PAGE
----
Graco stopped paying royalties to Rydex as of December 31, 2013, as Graco believed that Rydex had breached the Agreement's exclusivity provision and the patent infringement prosecution provision (§§ 3 and 11) by allowing Badger to continue its infringement and by failing to fully prosecute the infringement claim against Badger. In May 2014, Rydex filed the instant complaint alleging breach of contract and patent infringement by Graco. Graco countersued, also alleging breach of contract and seeking declaratory judgments that the patent was invalid and that Rydex had lost its right to receive royalty payments under the Agreement due to its alleged breaches.

         A jury trial was held in November 2016 on all of the contract claims then pending. During trial Graco moved pursuant to Rule 50(a) for judgment as a matter of law at the close of Rydex's case-in-chief, claiming in part that it had established through cross-examination that Rydex had breached its duty under the Agreement to prosecute the Badger litigation, and that Rydex had breached the exclusivity provision of the Agreement. In ruling on Graco's motions from the bench, the district court held as a matter of law that Rydex had breached its duty to prosecute infringement as of the date of the dismissal of the Badger litigation in 2012, and that Rydex was in breach of the exclusivity provision of the Agreement from the date of the dismissal of the Badger litigation until the expiration of the patent on March 10, 2015. Accordingly, the court granted Graco's Rule 50 motion to that extent. There was no ruling by the court as to whether Rydex breached the Agreement by failing to provide Graco an exclusive license from the date the parties entered into the Agreement in 2005 until the dismissal of the Badger litigation in 2012.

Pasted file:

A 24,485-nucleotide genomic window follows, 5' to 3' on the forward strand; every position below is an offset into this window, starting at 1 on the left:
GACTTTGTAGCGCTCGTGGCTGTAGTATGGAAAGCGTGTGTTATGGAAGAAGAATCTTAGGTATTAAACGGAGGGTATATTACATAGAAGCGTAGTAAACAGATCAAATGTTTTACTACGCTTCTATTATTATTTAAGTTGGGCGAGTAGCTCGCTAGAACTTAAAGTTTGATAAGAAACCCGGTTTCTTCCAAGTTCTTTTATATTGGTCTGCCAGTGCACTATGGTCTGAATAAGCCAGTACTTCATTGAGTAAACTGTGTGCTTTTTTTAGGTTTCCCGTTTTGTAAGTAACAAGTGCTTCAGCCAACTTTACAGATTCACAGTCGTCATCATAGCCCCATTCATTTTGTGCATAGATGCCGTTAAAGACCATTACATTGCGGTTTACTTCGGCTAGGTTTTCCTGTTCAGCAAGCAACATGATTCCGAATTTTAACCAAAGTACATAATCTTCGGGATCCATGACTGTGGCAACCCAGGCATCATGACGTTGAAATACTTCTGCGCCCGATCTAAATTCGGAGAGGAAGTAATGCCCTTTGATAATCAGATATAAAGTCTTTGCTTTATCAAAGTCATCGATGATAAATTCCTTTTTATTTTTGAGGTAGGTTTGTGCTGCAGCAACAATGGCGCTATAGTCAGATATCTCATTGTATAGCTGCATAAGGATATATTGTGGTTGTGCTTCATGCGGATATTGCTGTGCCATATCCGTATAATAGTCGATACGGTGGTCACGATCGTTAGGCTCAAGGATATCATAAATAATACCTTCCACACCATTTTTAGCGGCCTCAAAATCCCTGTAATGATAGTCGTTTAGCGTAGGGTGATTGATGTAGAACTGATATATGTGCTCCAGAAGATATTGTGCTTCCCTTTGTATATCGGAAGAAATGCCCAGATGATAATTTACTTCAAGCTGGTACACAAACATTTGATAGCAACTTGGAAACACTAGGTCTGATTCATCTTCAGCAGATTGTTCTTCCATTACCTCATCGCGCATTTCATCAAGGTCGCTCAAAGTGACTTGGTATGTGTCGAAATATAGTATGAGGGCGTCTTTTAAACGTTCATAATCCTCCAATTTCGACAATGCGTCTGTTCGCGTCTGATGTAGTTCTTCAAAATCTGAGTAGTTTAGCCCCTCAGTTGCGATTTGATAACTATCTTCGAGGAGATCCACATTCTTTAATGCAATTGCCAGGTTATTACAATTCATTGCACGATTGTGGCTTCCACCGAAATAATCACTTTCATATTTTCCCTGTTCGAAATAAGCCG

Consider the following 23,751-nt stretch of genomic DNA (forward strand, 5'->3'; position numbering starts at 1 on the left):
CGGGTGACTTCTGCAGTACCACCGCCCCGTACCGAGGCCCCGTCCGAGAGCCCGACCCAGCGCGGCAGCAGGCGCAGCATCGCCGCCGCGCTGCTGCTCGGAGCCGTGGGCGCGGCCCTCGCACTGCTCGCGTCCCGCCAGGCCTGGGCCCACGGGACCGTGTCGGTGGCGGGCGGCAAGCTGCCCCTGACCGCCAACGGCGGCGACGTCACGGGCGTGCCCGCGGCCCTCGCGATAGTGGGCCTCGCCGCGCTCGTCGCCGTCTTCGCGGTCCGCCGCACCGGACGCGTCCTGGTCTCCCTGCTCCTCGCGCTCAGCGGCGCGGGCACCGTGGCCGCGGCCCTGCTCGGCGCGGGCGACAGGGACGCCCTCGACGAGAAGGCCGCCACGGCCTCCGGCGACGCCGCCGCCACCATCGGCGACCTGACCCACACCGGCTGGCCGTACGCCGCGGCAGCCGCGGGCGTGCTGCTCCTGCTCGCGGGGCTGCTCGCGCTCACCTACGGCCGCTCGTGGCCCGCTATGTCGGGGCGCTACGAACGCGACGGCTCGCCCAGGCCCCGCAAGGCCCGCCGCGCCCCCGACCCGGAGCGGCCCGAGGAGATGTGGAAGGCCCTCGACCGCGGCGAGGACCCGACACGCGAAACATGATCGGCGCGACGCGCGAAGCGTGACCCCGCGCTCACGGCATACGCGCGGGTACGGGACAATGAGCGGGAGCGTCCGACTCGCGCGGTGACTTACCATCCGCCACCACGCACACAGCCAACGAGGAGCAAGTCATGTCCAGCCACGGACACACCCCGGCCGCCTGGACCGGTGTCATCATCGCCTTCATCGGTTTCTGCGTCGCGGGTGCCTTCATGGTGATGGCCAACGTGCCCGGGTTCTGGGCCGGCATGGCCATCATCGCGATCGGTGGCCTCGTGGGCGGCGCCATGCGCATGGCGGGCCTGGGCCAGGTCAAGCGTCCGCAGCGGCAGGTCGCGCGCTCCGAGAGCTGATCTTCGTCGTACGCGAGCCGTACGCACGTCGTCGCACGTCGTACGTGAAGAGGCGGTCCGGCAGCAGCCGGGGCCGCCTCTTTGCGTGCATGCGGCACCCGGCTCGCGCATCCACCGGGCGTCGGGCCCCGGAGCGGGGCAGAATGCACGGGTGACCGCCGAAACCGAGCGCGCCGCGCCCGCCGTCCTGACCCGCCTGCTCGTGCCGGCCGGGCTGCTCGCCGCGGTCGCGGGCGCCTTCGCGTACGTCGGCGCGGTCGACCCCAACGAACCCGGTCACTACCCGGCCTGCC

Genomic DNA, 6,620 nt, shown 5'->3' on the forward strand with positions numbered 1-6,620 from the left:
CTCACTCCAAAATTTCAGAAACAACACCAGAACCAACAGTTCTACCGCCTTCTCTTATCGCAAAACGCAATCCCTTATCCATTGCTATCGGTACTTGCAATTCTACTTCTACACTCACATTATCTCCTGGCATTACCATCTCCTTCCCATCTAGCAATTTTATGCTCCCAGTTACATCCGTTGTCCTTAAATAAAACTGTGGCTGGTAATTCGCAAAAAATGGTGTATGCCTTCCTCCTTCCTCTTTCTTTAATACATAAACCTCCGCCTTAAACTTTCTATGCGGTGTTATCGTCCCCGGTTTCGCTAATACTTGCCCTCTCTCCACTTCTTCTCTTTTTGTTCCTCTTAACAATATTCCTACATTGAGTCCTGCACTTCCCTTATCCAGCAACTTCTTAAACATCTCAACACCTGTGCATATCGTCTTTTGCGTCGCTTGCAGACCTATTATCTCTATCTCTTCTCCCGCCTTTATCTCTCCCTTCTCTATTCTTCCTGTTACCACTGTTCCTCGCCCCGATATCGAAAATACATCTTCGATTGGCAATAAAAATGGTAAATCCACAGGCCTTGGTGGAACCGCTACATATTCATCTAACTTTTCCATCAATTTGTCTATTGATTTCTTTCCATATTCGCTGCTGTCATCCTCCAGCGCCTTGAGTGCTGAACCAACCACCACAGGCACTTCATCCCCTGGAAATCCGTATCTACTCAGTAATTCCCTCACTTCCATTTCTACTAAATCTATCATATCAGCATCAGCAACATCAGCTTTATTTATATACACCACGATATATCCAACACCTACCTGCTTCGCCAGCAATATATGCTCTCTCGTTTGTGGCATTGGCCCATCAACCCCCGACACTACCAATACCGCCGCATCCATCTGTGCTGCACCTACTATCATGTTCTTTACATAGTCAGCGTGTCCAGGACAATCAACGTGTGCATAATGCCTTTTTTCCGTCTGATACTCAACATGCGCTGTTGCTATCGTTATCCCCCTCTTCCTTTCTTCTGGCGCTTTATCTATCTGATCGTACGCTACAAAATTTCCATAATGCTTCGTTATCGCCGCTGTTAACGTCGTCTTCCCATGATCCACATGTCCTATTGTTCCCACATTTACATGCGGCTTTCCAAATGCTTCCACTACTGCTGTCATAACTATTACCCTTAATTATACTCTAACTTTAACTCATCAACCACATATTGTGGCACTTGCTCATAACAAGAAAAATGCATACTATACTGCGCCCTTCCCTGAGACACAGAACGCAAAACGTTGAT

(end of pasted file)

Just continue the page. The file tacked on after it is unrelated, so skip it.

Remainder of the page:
In that same colloquy, the district court additionally ruled as a matter of law that by way of Rydex's dismissal of the case against Badger and by failing to fully prosecute the matter, Rydex necessarily created an implied license (i.e., there existed a reasonable inference that Rydex consented to Badger's use of the patent), at the very least, with regard to Badger's past infringement, at the time of the dismissal of the litigation against Badger. In a seeming attempt to correct any potential misunderstanding of its rulings, the district court clarified that despite the terms of the Agreement, the record was clear that both parties operated under the Agreement with the knowledge and understanding that there was some threat to either the validity of the patent altogether, or the existence of potential infringing third parties, over a period of several years before Rydex ever initiated the action against Badger. Because of that knowledge on both sides, the court held it could not rule as a matter of law on the issue of Rydex's alleged breach of the Agreement at any time prior to the dismissal of the Badger litigation. The court held that particular issue of contract interpretation and breach was a matter for the jury.